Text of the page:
Study: Medical Cannabis Does Not Lower Opioid Overdose Death Rates
Recent study findings, published in the journal Proceedings of the National Academy of Sciences, will be disappointing news for many who had hoped that medical cannabis could save the lives of thousands who are addicted to opioids.
This new study, which included data through 2017, was essentially an updated version of the 2014 study that pointed to medical cannabis states having lower opioid overdose death rates. But, this new study actually found the opposite to be true now. Sadly, those states with legal medical cannabis had 23% more opioid deaths.
This does not mean that medical cannabis isn’t a safe alternative to opioids. It doesn’t mean that medical cannabis and CBD aren’t effective in treating many of the symptoms and side effects affecting patients who’ve been prescribed opioids. It simply suggests that cannabis alone hasn’t yet slowed these tragic deaths.
Is it possible that even though more states have legalized medical cannabis, that barriers such as price and access are preventing it from keeping up with the growing opioid crisis? Yes. This is not “bad news” for medical cannabis legalization efforts. It’s just disappointing news that the opioid crisis continues and the perfect solution to it may be more elusive than originally thought.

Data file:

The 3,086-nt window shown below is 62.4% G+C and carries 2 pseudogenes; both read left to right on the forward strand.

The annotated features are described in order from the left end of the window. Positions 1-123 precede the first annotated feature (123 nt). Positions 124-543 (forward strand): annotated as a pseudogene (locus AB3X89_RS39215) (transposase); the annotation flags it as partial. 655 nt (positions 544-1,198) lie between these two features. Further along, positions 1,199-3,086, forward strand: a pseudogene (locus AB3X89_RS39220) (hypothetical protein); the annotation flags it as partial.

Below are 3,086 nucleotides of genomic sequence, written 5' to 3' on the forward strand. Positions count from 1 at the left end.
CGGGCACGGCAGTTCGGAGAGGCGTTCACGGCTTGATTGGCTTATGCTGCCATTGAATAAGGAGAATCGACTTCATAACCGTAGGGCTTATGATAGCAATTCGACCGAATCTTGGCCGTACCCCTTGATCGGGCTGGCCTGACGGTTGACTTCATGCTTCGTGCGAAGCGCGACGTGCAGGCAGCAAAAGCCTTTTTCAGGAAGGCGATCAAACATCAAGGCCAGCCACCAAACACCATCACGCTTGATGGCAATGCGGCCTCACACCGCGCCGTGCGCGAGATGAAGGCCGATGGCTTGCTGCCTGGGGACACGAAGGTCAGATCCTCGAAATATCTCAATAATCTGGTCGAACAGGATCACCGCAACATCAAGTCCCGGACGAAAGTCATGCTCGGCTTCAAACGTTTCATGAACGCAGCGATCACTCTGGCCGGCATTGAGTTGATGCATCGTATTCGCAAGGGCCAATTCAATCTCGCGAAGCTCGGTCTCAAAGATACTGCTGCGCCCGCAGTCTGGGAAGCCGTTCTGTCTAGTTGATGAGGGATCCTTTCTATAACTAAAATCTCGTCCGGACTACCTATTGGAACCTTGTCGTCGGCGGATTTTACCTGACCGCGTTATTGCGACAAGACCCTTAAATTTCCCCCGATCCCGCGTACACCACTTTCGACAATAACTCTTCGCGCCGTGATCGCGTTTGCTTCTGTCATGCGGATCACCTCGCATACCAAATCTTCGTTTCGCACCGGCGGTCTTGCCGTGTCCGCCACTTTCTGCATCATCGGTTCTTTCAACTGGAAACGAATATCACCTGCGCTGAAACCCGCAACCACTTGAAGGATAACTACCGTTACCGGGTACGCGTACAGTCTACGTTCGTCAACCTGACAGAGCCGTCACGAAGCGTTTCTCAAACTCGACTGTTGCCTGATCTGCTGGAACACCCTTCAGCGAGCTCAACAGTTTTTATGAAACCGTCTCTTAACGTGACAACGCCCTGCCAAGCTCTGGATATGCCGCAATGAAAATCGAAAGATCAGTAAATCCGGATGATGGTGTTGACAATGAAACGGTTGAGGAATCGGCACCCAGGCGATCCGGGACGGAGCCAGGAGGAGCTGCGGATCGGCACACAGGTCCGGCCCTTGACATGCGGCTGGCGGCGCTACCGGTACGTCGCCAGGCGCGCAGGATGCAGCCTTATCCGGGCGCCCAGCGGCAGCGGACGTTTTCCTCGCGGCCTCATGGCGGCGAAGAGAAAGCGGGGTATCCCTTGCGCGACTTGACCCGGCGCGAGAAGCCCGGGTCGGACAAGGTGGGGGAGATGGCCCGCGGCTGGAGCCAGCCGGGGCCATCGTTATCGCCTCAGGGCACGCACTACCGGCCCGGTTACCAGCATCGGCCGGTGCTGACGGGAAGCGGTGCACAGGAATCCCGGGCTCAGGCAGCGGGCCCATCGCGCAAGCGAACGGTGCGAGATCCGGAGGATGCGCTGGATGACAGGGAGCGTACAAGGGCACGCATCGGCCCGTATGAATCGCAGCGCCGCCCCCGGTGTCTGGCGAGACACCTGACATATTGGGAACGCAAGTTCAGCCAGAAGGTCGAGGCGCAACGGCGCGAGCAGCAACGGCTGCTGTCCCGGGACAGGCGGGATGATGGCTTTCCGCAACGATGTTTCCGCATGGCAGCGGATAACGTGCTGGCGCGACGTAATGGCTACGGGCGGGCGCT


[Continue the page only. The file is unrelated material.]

“We don’t think cannabis was saving lives at the population level 10 years ago, and we don’t think it’s killing people now,” Shover said. “We think these two factors are separate issues.”
The study’s authors stressed, however, that their findings should not derail research into the possible benefits of medicinal marijuana, even as it relates to the opioid epidemic. In fact, a recent study from the Icahn School of Medicine at Mount Sinai found that a component of cannabis called cannabidiol (CBD) could reduce cravings and anxiety in people with a history of heroin abuse. […]
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